Wednesday, December 16, 2009

Beijing Coma

Ma Jian's Beijing Coma (2008) is a fictionalised account of the events leading up to the 1989 Tiananmen Square massacre in China, and its aftermath. The novelist travelled from Hong Kong to visit the Square and support the movement at the time, and his rendering of the story is undoubtedly on the side of the protestors.

It is not a particularly uplifting book. The description of the massacre itself - and indeed of earlier atrocities in the Cultural Revolution period - is, as you might expect, very harrowing. But there is also an honest treatment of divisions with the protest movement. The narrator's judgement is presumably also the author's: 'When the guns were pointing at our heads, we were still wasting time squabbling among ourselves. We were courageous but inexperienced, and had little understanding of Chinese history'.

Although the Square where the demonstrators camped out was ultimately to be a killing zone, there is also a sense that within it a zone of freedom was temporarily created where thousands of (mainly) young people were able to escape the rigid controls of living in a police state: 'Tiananmen Square was the heart of our nation, a vast open space where millions of tiny cells could gather together and forget themselves and, more importantly, forget the thick, oppressive walls that enclosed them'.

The author describes moments of festivity - in a sense Tiananmen Square was that generation's Woodstock as well as its Wounded Knee: 'The Square was blanketed in dawn fog. Everything was quiet. The nights were much livelier. Boys would sit back to back drinking beer. Couples would huddle in quiet corners humming love songs to one another, then sneak off into empty tents to make love. It was like a huge party'.

When the Goddess of Democracy statue was raised in the square 'Students from the Academy of Music stood up and sang 'The Blood-stained spirit' and Beethoven's 'Ode to Joy'. Barechested boys from the Dance Academy performed a Shaanxi Province folk dance, beating drums tied to their waist'. In another episode, two characters get married in the Square: 'Someone put a tape in the cassette player and told the newly-wed couple to dance....The crowd of children and adults began to dance too. The air and sunlight seemed to move to the rhythm. As the crowd spread out, the paved terrace began to shake. 'This is the season of love... You can smell the love in the air, Everyone needs to fall in love....' Soon everyone on the Square was dancing. Tens of thousands of people were singing, clapping and stamping their feet. The Goddess of Democracy's upheld arms looking like a flock of white doves soaring into the blue sky'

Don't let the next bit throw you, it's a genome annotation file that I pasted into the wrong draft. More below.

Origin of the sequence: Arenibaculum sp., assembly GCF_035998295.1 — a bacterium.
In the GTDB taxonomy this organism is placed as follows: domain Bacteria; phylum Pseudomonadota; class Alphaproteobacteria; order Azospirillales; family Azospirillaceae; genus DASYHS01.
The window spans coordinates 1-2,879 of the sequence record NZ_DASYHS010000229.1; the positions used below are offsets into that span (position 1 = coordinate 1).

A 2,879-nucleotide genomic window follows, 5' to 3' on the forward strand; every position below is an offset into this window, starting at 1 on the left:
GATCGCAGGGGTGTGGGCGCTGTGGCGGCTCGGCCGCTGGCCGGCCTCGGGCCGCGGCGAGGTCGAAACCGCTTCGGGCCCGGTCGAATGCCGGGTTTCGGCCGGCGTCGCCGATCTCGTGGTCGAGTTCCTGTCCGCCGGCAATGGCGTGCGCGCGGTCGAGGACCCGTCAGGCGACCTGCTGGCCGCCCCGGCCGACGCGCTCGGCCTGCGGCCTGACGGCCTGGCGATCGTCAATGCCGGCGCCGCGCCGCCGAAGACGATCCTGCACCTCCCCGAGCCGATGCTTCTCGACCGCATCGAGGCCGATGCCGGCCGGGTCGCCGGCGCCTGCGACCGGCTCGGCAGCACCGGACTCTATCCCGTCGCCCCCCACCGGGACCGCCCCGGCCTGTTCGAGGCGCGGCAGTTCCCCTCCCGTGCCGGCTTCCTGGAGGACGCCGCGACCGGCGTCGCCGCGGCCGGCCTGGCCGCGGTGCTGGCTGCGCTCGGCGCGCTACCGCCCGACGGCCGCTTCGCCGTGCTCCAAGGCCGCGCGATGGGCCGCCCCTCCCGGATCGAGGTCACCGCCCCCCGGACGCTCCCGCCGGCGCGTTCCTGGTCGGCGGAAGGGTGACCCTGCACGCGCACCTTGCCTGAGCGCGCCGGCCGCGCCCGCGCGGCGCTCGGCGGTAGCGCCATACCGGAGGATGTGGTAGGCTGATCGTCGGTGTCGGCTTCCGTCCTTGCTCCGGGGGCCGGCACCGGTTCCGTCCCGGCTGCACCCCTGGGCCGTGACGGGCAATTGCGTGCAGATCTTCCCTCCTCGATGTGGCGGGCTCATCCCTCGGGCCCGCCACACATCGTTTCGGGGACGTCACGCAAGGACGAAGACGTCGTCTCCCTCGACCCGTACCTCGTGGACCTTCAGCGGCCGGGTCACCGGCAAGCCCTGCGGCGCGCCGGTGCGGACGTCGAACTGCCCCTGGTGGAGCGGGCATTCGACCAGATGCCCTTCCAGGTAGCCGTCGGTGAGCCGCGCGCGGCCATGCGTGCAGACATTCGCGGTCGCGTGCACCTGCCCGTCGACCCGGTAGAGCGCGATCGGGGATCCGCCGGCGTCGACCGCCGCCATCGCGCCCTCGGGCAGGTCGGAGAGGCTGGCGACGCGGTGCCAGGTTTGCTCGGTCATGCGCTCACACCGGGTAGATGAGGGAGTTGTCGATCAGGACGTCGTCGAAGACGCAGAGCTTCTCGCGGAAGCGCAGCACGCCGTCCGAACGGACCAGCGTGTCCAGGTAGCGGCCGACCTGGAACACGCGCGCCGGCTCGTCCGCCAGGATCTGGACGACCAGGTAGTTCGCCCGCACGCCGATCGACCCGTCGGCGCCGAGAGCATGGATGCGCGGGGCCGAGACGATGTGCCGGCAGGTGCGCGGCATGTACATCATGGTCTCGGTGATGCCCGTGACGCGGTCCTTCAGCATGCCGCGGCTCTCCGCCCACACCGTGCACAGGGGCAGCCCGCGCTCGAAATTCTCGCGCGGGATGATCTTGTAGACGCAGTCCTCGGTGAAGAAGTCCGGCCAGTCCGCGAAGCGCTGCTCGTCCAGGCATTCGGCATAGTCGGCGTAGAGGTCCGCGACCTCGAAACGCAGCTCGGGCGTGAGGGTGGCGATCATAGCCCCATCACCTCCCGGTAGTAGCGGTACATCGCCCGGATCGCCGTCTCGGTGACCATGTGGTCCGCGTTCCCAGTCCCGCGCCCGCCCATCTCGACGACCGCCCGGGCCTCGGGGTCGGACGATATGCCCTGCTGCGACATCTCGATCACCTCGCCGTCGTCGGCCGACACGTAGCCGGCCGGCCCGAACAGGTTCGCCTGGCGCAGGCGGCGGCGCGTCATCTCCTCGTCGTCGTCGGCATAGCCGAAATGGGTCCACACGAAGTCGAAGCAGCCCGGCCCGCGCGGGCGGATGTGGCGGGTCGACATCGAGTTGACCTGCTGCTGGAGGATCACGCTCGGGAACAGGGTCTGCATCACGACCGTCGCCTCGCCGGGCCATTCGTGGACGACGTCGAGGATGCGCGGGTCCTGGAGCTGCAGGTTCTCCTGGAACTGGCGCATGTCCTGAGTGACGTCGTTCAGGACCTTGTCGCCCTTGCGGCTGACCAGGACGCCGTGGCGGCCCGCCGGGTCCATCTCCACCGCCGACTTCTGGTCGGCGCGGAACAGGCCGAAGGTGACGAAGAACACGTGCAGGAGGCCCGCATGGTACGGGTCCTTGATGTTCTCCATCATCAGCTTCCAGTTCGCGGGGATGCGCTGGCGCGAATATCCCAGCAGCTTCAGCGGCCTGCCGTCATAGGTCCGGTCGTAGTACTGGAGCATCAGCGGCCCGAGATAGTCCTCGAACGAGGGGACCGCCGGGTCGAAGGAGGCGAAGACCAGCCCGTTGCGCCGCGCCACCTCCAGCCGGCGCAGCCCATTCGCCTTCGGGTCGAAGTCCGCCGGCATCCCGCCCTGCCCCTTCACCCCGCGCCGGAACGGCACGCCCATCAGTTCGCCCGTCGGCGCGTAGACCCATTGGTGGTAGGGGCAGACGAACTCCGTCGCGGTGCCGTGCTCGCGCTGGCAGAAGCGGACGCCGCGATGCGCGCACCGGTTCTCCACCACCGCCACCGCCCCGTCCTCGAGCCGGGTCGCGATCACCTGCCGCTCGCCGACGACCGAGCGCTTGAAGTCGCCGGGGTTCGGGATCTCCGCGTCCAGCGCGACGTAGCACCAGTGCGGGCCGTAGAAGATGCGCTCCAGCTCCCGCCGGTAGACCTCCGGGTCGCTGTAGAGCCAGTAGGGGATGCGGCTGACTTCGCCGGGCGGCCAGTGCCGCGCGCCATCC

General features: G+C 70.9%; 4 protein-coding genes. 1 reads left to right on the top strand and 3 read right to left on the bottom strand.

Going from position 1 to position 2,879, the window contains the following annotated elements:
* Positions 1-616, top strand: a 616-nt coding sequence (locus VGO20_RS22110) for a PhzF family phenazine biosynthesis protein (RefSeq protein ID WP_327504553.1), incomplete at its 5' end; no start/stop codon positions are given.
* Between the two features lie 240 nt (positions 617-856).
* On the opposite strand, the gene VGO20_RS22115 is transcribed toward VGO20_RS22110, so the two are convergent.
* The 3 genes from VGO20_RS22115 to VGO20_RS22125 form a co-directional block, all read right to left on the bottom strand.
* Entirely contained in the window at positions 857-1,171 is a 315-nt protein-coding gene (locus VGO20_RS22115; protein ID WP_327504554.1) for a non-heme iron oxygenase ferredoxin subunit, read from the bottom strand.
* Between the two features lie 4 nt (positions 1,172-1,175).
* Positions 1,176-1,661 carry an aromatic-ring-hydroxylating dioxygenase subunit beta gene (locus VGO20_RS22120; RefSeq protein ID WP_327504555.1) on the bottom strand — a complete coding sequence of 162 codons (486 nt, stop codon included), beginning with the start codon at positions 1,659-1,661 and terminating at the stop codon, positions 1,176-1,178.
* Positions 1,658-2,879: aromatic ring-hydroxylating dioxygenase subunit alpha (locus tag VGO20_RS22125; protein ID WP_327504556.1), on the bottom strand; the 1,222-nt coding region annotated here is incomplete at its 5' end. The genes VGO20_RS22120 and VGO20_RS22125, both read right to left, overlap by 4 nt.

Another feature of the movement was that protestors continued to sing socialist songs, in particular the Internationale. As the soldiers gathered to crush the protest. 'The broadcast station played a tape of the Internationale. The sound was louder and cracklier than usual. Everyone in the square sang along. The announcements blaring from the government speakers on the lamp posts had become louder too, and the echoes added to the din'. The author is aware of the contradictions of this: 'The national anthem blared out again from the loudspeakers on the Monument. 'Arise, ye who refuse to be slaves! With our flesh and blood, let us build a new Great Wall'. As we sang along, we began to relax a little. It occurred to me that most of the people who'd been shot by the Party since 1949 had shouted 'Long live the Communist Party!' when the bullets were fired. I wondered whether I, too, was going to die singing the national anthem beneath the national flag'.

This caused me to reflect too - to what extent can the language and symbols of the 19th and 20th century socialist movement still be used by those who aspire to a better world? Can the red flag, the Internationale, the hammer and sickle be reclaimed or have they been tarnished beyond repair by the butchers of China, Cambodia and the USSR? I am not sure.


Chris T said...

Because they weren't really socialist etc but rather state capitalist: instead of having many corporations you had just the one.

History is Made at Night said...

I completely agree that China, Cambodia and the USSR were never communist, and were indeed capitalist (e.g. most people were still wage labourers working for the boss, in this case a very big boss who shot people when they went on strike). My point is rather whether the specific iconography of the 20th century left can still be used for a forward-looking radical movement. Whether or not we think these regimes were socialist, they have (mis)used the symbols of the early labour movement so extensively that to many people these symbols stand for despotism and misery rather than liberation. Maybe some songs and imagery can be salvaged, others perhaps have been too corrupted to be used with a straight face.